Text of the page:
2.1. Introduction

2.1.2. Parity and ICAO address recovery

Unlike ADS-B, the ICAO address is not broadcast along with the EHS messages. We will have to “decode” the ICAO address before decoding other information, and ICAO is hidden in the message and checksum.

Mode-S uses two types of parity checksum Address Parity (AP) and Data Parity (DP). Majority of the time Address Parity is used.

2.1.2.1. Address Parity

For AP, the message parity field is produced by XOR ICAO with message data CRC checksum. So, to recover the ICAO bits, simply reversing the XOR process will work, shown as follows:

+-------------------------------+  +--------------------+
|   DATA FIELD (32 OR 88 BIT)   |  |    PARITY BITS     |
+--------------+----------------+  +--------------------+
               |
               |                           XOR
               v
+--------------+-----------+       +--------------------+
|          ENCODER         |  +--> | CHECKSUM (24 BITS) |
+--------------------------+       +--------------------+
                                            ||
                                   +--------------------+
                                   |   ICAO (24 BITS)   |
                                   +--------------------+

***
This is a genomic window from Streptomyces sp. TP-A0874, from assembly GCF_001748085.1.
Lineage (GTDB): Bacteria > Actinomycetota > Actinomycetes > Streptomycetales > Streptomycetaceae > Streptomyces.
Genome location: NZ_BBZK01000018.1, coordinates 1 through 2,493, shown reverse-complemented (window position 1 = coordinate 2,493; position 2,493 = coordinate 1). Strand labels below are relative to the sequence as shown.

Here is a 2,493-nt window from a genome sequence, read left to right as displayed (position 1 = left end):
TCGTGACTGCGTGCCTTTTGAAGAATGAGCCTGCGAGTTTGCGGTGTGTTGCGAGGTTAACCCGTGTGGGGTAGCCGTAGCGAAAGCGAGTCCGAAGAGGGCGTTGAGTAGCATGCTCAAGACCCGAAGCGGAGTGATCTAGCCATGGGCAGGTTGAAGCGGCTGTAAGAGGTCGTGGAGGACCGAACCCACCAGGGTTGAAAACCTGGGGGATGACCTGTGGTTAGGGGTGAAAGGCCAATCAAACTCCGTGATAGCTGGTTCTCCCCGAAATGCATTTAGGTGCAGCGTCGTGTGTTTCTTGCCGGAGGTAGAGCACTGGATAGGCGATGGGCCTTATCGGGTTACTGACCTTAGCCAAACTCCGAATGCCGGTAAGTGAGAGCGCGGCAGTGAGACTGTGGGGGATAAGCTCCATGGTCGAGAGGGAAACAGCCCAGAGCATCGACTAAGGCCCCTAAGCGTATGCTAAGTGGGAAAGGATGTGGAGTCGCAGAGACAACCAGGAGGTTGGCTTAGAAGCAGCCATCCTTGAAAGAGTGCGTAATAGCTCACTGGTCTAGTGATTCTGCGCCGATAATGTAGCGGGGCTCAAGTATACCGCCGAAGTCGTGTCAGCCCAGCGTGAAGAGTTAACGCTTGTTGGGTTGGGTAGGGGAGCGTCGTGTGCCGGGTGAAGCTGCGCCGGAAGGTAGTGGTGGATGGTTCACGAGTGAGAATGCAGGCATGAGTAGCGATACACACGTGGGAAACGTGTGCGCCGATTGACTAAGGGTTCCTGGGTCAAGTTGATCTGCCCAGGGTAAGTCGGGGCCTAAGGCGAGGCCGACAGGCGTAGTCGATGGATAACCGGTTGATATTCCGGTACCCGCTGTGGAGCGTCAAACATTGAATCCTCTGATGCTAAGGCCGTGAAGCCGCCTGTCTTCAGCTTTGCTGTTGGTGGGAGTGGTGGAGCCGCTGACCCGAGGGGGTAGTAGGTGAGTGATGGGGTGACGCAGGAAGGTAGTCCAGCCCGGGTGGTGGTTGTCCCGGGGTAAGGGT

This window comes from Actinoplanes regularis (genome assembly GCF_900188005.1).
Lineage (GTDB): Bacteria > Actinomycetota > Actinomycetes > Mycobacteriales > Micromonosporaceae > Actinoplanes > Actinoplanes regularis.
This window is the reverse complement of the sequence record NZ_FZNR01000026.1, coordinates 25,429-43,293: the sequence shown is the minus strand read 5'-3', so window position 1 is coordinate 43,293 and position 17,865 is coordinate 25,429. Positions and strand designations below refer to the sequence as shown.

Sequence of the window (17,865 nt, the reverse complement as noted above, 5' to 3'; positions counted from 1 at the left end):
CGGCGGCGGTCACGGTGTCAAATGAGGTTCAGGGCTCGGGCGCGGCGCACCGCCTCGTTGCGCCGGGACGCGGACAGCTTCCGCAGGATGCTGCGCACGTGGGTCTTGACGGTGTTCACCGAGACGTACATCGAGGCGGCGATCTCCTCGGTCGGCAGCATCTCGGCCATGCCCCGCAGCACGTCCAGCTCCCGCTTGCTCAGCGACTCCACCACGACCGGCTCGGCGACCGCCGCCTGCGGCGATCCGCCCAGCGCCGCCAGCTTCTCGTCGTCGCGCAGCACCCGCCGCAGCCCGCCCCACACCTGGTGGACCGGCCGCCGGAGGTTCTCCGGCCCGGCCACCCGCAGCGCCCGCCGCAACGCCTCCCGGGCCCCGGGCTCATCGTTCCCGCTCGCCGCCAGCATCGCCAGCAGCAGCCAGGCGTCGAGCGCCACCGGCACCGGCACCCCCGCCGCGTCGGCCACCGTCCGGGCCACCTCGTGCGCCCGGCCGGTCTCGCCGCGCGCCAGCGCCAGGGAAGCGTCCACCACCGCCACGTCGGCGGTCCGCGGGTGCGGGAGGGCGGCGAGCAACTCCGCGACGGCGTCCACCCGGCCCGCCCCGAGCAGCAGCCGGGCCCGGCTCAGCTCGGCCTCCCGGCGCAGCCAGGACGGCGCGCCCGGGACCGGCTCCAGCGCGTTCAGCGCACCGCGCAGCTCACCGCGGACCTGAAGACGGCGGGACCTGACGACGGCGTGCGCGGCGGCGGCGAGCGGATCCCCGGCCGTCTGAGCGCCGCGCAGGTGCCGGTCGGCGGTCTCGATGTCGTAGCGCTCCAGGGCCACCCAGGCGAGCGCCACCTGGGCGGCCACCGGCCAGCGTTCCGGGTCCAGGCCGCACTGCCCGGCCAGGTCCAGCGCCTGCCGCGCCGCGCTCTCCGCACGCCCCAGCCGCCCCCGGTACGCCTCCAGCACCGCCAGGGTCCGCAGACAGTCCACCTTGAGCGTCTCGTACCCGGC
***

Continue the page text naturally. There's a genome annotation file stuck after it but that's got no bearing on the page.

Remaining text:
An example:

Message:      A0001838CA380031440000F24177

Data:         A0001838CA380031440000
Parity:                             F24177

Encode data:  CE2CA7

ICAO:    [F24177] XOR [CE2CA7] => [3C6DD0]

For the implementation of the CRC encoder, refer to the pyModeS library pyModeS.util.crc(msg, encode=True)

2.1.3. BDS (Comm-B Data Selector)

In simple words, BDS is a number (usually a 2-digit hexadecimal) that defines the type of message we are looking at. Both ADS-B messages and other types of Mods-S messages are all assigned their distinctive BDS number. However, it is nowhere to be found in the messages.

When SSR interrogates an aircraft, a BDS code is included in the request message (Uplink Format - UF 4, 5, 20, or 21). This BDS code is then used by the aircraft transponder to register the type of message to be sent. But when the downlink message is transmitted, its BDS code is not included in the message (because the SSR knows what kind of message it requested). Good news for them, but challenges for us.

Here are some BDS codes that we are interested in, where additional parameters about an aircraft can be found:

BDS 2,0   Aircraft identification
BDS 2,1   Aircraft and airline registration markings
BDS 4,0   Selected vertical intention
BDS 4,4   Meteorological routine air report
BDS 5,0   Track and turn report
BDS 6,0   Heading and speed report